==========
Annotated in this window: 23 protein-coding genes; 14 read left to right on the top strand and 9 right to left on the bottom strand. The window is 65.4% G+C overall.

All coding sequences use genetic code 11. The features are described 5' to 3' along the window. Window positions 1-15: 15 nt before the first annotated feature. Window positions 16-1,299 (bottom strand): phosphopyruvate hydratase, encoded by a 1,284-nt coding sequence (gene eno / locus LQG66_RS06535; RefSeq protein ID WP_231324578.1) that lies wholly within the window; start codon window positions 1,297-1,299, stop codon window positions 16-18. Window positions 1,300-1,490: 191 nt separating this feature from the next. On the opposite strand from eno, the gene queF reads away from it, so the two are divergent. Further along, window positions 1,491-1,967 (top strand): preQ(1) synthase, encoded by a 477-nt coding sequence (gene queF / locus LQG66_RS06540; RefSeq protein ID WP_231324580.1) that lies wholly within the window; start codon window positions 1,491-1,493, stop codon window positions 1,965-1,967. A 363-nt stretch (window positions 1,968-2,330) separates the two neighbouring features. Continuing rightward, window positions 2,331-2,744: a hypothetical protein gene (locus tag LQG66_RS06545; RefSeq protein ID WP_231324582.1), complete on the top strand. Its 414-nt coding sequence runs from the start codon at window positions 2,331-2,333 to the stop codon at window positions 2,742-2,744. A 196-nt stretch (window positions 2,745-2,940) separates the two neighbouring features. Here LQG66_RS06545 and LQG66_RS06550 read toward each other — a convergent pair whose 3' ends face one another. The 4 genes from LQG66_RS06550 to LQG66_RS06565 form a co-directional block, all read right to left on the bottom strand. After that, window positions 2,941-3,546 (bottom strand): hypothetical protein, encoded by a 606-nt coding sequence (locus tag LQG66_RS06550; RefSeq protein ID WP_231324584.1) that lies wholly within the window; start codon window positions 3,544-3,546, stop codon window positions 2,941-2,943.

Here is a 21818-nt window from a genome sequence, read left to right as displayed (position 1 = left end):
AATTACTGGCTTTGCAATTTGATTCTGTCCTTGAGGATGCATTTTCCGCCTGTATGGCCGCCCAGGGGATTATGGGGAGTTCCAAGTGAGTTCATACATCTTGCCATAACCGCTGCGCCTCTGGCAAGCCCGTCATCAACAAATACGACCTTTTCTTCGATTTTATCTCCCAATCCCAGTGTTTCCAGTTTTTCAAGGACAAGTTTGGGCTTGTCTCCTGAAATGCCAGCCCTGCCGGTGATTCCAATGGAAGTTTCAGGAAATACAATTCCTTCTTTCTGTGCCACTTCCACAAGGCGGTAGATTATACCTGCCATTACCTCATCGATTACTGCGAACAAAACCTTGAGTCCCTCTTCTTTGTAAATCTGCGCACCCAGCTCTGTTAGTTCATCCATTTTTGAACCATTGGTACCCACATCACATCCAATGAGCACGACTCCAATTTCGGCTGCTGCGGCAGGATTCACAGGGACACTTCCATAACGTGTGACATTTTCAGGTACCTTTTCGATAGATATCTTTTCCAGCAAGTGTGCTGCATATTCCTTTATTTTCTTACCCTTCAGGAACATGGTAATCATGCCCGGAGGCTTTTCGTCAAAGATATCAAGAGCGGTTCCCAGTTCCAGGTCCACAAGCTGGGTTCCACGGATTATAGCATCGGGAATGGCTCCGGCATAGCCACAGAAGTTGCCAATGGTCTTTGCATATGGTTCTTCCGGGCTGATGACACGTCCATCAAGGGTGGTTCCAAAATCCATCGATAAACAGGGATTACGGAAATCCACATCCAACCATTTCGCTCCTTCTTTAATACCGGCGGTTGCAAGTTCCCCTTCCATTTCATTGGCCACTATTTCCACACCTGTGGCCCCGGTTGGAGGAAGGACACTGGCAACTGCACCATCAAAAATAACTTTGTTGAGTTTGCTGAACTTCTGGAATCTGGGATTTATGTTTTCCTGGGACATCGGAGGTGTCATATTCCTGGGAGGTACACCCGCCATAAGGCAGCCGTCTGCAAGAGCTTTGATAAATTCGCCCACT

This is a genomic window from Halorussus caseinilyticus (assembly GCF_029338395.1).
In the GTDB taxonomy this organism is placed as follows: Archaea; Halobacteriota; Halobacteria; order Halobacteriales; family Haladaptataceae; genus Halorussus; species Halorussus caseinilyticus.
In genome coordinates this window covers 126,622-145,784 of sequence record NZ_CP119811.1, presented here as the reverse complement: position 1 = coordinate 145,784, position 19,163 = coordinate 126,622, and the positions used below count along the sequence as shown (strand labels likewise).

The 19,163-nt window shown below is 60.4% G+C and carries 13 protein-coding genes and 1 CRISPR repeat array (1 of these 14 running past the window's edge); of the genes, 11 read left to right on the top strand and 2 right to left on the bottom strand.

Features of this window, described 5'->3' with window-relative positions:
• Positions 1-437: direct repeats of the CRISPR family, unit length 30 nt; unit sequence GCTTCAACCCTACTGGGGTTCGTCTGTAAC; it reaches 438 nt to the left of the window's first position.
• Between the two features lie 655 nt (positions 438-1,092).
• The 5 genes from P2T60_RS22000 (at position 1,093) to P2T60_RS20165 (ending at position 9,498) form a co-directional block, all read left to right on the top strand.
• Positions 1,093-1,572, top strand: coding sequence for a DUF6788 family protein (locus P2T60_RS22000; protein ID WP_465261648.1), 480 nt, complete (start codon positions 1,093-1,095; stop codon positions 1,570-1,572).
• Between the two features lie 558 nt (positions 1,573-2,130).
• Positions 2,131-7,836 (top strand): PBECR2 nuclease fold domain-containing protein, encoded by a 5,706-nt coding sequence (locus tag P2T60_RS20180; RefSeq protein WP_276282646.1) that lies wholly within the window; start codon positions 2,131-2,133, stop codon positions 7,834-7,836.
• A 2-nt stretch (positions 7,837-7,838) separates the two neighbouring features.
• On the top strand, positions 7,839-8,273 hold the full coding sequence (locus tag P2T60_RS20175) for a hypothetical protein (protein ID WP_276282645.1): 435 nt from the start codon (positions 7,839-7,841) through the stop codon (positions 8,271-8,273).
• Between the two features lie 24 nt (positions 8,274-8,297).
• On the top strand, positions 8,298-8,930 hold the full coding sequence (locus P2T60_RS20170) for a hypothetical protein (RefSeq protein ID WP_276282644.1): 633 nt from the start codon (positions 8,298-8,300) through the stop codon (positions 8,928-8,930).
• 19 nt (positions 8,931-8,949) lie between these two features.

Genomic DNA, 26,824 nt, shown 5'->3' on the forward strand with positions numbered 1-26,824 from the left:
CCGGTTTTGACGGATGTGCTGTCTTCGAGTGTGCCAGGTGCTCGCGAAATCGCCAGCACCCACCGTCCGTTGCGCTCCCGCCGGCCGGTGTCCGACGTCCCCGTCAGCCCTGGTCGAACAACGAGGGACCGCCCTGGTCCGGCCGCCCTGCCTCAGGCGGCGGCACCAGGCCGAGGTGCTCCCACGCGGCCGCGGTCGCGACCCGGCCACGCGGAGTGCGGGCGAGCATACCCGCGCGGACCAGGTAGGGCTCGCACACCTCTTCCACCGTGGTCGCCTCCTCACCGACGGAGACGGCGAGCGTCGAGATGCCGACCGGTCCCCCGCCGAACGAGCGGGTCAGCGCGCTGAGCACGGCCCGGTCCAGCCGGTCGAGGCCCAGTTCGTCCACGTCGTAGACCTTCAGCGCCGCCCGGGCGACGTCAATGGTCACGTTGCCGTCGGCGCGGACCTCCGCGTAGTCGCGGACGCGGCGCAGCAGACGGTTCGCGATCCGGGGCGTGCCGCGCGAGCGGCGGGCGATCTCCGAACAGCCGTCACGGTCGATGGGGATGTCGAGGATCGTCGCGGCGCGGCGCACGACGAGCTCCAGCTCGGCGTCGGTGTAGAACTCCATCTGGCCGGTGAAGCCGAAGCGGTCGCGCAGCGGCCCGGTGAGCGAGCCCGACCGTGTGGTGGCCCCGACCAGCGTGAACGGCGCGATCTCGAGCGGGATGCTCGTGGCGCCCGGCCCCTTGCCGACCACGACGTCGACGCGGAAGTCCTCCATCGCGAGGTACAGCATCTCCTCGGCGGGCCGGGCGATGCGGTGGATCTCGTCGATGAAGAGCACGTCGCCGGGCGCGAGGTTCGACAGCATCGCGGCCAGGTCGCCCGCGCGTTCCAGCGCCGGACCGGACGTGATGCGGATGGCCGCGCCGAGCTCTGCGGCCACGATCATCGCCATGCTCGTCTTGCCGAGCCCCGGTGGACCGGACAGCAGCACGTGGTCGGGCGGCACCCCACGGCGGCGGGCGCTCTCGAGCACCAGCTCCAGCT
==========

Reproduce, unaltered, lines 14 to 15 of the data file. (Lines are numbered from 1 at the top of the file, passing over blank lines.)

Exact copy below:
• Between the two features lie 558 nt (positions 1,573-2,130).
• Positions 2,131-7,836 (top strand): PBECR2 nuclease fold domain-containing protein, encoded by a 5,706-nt coding sequence (locus tag P2T60_RS20180; RefSeq protein WP_276282646.1) that lies wholly within the window; start codon positions 2,131-2,133, stop codon positions 7,834-7,836.